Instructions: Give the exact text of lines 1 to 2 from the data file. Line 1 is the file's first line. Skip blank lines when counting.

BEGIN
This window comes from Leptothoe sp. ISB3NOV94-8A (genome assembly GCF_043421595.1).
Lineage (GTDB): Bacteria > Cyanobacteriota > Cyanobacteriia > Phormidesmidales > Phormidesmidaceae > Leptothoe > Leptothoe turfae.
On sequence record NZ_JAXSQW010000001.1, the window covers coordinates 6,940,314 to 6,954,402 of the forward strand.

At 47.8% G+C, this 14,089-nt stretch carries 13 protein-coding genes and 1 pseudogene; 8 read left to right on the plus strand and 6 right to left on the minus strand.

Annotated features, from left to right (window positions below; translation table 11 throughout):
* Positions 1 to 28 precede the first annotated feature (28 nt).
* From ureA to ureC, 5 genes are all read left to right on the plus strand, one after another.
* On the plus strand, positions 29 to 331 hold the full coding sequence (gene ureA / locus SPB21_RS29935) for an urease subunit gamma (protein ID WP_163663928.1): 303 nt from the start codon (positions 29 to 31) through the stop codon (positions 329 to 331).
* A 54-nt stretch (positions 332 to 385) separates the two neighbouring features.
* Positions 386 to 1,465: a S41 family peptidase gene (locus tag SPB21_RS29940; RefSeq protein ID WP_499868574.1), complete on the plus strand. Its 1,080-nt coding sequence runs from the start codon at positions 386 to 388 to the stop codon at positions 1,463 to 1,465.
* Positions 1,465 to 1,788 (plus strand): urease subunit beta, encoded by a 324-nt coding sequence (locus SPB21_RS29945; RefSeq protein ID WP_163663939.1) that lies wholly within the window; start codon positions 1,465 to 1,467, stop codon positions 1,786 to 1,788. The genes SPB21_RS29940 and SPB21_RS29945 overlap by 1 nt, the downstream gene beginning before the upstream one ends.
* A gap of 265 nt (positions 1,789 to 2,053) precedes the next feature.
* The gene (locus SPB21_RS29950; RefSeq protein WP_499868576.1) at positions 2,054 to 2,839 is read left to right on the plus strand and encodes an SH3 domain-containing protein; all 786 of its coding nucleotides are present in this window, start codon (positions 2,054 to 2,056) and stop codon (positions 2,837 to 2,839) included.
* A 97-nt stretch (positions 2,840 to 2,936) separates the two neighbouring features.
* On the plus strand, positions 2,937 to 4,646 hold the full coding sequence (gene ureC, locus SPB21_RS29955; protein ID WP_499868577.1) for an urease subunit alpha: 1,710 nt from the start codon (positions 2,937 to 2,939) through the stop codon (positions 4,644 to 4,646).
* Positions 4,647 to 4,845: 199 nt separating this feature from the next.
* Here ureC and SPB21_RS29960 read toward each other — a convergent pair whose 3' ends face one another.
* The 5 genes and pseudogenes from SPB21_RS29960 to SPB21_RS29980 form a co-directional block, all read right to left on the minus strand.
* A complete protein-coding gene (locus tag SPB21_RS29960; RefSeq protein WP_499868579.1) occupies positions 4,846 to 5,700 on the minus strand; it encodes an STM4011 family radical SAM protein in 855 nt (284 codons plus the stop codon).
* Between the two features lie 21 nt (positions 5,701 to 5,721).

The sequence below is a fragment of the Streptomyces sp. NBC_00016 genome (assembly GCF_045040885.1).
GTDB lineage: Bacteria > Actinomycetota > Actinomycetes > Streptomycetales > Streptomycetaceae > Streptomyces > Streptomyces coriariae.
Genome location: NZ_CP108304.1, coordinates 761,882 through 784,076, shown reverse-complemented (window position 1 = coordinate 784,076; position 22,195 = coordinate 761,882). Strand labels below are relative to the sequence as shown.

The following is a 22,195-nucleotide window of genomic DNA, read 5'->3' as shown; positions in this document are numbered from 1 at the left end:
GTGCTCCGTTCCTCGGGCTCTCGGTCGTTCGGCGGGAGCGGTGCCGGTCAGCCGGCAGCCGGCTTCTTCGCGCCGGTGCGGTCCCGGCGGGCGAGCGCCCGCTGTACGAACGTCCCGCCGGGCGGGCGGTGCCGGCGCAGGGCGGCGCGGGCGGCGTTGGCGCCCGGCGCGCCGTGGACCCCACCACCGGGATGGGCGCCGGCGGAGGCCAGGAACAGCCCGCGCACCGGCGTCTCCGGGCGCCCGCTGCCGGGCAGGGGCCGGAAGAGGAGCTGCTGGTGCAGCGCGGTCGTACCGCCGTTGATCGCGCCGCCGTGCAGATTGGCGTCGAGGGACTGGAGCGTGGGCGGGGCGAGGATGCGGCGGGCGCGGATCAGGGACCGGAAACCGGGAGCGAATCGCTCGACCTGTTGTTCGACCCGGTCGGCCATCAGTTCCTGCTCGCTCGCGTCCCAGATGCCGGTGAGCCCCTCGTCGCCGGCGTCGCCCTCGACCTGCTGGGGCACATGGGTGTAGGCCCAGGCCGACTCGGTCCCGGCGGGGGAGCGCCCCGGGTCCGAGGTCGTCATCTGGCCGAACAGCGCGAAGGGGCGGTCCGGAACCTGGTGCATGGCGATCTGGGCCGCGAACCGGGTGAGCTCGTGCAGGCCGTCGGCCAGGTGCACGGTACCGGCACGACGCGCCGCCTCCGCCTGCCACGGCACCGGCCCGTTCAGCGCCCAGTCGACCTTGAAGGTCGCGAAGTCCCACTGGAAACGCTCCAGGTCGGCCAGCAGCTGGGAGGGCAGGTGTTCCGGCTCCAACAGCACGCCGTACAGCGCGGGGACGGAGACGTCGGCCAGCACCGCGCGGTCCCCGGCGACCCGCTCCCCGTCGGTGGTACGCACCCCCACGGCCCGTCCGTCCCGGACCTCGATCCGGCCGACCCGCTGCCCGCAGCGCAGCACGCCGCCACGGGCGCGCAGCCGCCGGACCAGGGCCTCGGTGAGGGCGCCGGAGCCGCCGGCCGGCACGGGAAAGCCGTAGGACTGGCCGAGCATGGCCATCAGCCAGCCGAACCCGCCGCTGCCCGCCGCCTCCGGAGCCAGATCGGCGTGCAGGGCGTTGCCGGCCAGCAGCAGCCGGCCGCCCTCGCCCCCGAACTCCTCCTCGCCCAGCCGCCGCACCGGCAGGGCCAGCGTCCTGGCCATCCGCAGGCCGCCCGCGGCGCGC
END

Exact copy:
This window comes from Leptothoe sp. ISB3NOV94-8A (genome assembly GCF_043421595.1).
Lineage (GTDB): Bacteria > Cyanobacteriota > Cyanobacteriia > Phormidesmidales > Phormidesmidaceae > Leptothoe > Leptothoe turfae.